Pass The Gas… Tax

We need a higher gas tax.

So says Robert Atkinson, head of the National Transportation Infrastructure Financing Commission.

The commission is requesting to raise the tax an additional 10 cents per gallon, on top of the 18.4 cents per gallon we already pay at the federal level. That’s not including the average 29 cents we pay on a state basis.

It also suggests that more “aggressive toll” rates and “congestion pricing” should be raised, so people who drive in congested areas would pay more than those who travel in less congested areas.

Do they think people want to drive in congested areas? That they, for the purpose of employment, use crowded tunnels, highways and bridges, have a realistic choice but to use those areas?

Record high fuel prices and and economic slowdown caused sharp declines in driving by Americans in fiscal 2008, lowering the revenue collected for the fund, but federal highway spending rose $2 billion. The Highway Trust Fund took in $31 billion between October 2007 and September 2008, $3 billion less than the prior year“.

This is a liberal’s wet dream coupled with Obama’s push for “repair” of our “crumbling infrastructure”.

Due to high gas prices, we drove less (making global warming kooks happy, but that’s another issue), thereby reducing revenue. Now, they say we need more taxes to make up for that lack of revenue.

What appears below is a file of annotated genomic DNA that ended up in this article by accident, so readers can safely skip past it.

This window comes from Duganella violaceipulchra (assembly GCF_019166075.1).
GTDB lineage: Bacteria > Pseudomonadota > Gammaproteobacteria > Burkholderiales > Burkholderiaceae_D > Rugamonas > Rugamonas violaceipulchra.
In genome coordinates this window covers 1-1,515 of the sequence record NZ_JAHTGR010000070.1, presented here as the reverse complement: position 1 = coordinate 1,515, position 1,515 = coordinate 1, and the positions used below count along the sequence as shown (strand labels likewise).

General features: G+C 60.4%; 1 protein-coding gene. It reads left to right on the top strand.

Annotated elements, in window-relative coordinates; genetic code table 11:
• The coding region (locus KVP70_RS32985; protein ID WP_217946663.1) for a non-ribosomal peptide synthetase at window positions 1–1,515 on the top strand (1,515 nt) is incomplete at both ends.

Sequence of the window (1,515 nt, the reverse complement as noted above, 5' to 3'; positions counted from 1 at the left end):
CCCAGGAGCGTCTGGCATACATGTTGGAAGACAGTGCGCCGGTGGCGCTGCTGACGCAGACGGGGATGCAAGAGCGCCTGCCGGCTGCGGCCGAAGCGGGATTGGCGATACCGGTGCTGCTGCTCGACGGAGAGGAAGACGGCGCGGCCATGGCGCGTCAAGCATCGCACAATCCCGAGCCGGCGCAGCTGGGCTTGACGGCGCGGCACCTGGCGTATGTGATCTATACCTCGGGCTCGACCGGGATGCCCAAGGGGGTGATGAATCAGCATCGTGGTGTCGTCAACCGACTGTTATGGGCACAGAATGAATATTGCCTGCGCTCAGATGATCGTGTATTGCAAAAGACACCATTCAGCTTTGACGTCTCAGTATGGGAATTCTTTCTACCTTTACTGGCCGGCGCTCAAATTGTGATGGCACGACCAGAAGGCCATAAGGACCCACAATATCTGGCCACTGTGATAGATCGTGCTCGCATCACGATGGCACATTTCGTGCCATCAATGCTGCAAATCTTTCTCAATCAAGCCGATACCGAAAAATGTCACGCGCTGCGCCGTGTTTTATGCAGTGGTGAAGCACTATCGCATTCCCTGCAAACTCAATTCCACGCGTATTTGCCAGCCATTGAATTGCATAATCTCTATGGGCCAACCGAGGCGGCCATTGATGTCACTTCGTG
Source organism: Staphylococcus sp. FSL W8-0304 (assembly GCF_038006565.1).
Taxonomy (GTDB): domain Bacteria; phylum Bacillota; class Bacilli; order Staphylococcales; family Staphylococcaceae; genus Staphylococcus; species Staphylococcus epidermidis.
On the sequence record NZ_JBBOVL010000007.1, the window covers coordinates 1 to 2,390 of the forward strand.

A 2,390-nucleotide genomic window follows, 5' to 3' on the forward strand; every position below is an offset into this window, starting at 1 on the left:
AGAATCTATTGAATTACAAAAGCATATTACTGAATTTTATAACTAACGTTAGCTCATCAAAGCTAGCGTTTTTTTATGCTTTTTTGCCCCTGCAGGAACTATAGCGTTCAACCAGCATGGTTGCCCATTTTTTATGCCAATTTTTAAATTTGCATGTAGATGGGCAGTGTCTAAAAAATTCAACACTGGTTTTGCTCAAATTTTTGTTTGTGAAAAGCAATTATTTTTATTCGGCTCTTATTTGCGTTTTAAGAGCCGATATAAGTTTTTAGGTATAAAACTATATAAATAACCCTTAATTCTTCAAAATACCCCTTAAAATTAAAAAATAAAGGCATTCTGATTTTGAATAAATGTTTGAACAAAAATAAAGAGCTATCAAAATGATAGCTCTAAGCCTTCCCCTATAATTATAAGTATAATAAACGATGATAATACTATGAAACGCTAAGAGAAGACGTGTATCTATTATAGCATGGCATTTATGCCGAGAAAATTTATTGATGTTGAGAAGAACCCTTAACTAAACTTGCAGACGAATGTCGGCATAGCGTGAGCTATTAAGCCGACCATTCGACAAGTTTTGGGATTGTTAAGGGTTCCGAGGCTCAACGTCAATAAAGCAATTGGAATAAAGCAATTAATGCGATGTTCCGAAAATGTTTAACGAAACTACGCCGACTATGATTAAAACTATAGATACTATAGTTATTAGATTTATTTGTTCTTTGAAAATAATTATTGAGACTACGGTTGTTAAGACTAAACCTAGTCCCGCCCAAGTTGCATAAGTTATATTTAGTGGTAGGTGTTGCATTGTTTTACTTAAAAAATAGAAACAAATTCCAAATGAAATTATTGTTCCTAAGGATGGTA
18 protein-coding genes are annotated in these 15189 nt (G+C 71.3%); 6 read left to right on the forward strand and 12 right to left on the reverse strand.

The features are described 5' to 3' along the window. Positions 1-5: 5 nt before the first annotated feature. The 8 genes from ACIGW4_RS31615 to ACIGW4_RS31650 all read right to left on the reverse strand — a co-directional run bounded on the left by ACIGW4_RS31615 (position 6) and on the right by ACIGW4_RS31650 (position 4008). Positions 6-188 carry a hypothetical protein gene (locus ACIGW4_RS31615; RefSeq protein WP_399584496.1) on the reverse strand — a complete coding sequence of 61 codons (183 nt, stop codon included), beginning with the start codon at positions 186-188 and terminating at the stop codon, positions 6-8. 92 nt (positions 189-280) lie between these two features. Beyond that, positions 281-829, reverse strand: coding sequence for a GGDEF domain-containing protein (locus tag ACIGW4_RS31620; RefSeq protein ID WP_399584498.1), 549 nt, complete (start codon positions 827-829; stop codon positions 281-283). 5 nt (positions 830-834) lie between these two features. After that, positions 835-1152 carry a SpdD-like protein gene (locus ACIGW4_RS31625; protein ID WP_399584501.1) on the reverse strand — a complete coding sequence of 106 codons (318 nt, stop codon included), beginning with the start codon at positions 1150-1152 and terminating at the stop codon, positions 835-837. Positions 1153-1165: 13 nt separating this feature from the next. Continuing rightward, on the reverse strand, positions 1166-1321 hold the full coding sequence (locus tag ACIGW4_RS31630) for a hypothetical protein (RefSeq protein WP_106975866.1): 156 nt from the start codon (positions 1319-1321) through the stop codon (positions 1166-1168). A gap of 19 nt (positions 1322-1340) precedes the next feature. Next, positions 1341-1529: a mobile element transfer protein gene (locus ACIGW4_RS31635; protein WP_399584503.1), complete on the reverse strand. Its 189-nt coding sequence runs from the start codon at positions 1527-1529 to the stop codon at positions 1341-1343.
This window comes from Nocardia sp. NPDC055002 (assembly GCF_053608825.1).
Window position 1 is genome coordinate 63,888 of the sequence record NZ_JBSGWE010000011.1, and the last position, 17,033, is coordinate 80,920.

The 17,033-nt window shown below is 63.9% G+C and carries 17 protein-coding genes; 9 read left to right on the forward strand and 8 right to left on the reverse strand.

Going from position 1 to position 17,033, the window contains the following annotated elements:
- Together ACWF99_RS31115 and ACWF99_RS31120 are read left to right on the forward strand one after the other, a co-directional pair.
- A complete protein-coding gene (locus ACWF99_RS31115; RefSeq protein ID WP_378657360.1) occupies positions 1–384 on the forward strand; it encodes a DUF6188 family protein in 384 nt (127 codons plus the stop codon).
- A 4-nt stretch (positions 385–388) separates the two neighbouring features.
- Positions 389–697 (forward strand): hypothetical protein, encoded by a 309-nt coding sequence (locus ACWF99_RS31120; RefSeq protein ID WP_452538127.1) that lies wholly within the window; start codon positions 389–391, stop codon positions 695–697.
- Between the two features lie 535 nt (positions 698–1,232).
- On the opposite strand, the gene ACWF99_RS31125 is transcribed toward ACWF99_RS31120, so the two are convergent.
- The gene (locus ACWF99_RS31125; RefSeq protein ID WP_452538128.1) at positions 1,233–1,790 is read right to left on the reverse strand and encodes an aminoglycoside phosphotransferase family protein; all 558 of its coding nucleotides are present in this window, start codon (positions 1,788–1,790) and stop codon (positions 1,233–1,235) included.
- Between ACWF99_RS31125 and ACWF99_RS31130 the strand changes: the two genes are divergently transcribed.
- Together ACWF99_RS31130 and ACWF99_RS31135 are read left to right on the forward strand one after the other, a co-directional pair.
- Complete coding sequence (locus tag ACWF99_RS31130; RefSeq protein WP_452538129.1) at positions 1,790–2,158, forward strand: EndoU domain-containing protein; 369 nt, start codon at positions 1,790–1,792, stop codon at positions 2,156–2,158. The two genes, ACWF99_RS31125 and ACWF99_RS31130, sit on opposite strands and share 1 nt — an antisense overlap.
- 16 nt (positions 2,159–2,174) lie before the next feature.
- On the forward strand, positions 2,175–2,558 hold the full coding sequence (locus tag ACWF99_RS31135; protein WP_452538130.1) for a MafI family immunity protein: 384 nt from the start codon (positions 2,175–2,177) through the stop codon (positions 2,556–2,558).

Do they think that people who have to drive from point A to point B are going to take an alternate, more difficult route, relieving congestion? This is what’s called a tax increase for the middle class. The vast majority of people commuting in these areas are just average citizens trying to get to and from work. It’s not those eeeeevil CEOs who will foot the bill.

It’s similar to tobacco taxes. Smoking is bad for you, but the less people smoke, the less money is generated for the “gubmint”. (Knowing it’s so bad, then why not ban it?)

Before gas prices rose and Americans drove those big SUVs and other gas guzzlers, the revenue collected must have been historically high. What happened to all that extra money?

It’s also suggested that “America must shift to a system whereby Americans pay for the number of miles they drive instead of being taxed per gallon of gasoline. Under such a system people would pay more for driving in some areas such as heavily congested freeways and less in areas such as rural highways.

Sounds a bit “Orwellian” to me.


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